Smarter people than me know about all this. Here a few of my favorite reads:

Here are my own two cents.

Engage in deep learning. Read more history, read more literature, and take heart in the ways that humanity survives and thrives despite crises. This is a great resource for reading in the area of immigration history.

Think long term. Responding to every call to action is exhausting and unsustainable. You want to be able to summon just as much anger in June or in 2019 as you can now. That will only be possible if you focus and prioritize now. If going to rallies gives you energy, go early, go often! If they don’t, consider whether there is one that matters especially to you, and go to that one. If making phone calls to elected representatives daily exhausts you, think about setting one 30-minute period each week to make calls so you do not need to think about it the other days.

Build relationships here and now. Realize that there is immense value over the long-term to building relationships with the people near you, whether it is your colleagues, your classmates, your neighbors, or the people you see at the coffee shop in the morning, or the young couple you always see walking their dog in the evenings. Being connected helps. And you never know how those connections will help, in small and big ways, in the days and years to come.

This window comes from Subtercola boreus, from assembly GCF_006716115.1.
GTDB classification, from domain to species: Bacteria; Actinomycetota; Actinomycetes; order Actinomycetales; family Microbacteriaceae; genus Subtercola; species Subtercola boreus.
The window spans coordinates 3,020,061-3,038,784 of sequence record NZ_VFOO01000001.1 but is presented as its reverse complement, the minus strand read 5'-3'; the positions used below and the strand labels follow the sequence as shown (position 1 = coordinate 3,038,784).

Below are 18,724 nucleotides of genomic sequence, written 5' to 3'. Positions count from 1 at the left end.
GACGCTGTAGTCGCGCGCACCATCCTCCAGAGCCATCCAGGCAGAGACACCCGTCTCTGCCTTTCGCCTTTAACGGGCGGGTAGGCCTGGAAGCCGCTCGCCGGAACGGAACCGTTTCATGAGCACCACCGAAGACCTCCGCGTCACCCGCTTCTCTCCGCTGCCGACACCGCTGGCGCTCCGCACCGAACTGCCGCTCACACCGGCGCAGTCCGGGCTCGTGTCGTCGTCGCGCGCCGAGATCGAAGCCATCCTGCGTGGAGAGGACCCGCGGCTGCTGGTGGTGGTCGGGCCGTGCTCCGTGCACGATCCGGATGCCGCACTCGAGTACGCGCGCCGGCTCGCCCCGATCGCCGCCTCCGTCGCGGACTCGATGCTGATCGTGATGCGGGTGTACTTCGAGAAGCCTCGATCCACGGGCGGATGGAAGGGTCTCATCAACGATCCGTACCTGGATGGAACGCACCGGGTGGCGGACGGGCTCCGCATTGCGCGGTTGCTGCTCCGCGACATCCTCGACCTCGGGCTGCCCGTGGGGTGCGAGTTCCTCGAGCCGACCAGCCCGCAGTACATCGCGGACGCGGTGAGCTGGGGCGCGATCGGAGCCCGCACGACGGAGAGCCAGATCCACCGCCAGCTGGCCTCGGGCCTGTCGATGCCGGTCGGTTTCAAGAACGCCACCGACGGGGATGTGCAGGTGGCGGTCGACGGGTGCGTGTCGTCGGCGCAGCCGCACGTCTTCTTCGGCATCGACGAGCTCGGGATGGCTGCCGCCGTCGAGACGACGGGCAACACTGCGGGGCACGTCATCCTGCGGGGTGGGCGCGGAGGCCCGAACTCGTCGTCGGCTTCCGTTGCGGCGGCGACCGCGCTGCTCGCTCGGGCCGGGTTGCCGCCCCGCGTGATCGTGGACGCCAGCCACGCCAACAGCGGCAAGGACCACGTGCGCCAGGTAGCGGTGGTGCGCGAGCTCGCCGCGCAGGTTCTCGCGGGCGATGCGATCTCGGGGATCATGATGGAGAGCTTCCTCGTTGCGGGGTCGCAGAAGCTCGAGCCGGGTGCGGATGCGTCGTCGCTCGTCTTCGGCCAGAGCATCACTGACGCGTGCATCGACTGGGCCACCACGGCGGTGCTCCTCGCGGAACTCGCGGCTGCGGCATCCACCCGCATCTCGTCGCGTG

Avoid guilt. Some people will seem to be doing everything. Do not compare yourselves to them (and they may well be the ones who are exhausted and burned out by June or 2018). Try doing a little more than you are completely comfortable with, but do not imagine you can go from a non-political introvert to a megaphone-toting organizer in the span of a week…and that is ok!

The Smallest Things Matter. If you notice someone doing something you really admire, say thank you. Maybe buy them a cup of coffee, or just send a text with a really good bitmoji. Hold the door open for someone. Really mean it when you tell someone “have a good day.” Tell a stranger how awesome their dog is. Etc. Sound trivial? It’s not. As someone who has been, many times, in the epicenter of activist stress and anxiety, I promise that gestures like these have turned my day around.

Breathe. Literally. No, you don’t need to become a meditation guru (although that’s a pretty great idea, too). You do need to pay attention to when you’re holding all your stress physically in your body (clenched fist? Tight chest?) and learn to take a deep breath in, and a slow exhale out. That’s all. The more the better, but start with one deep breath in, and a slow exhale out.

Maryland-focused actions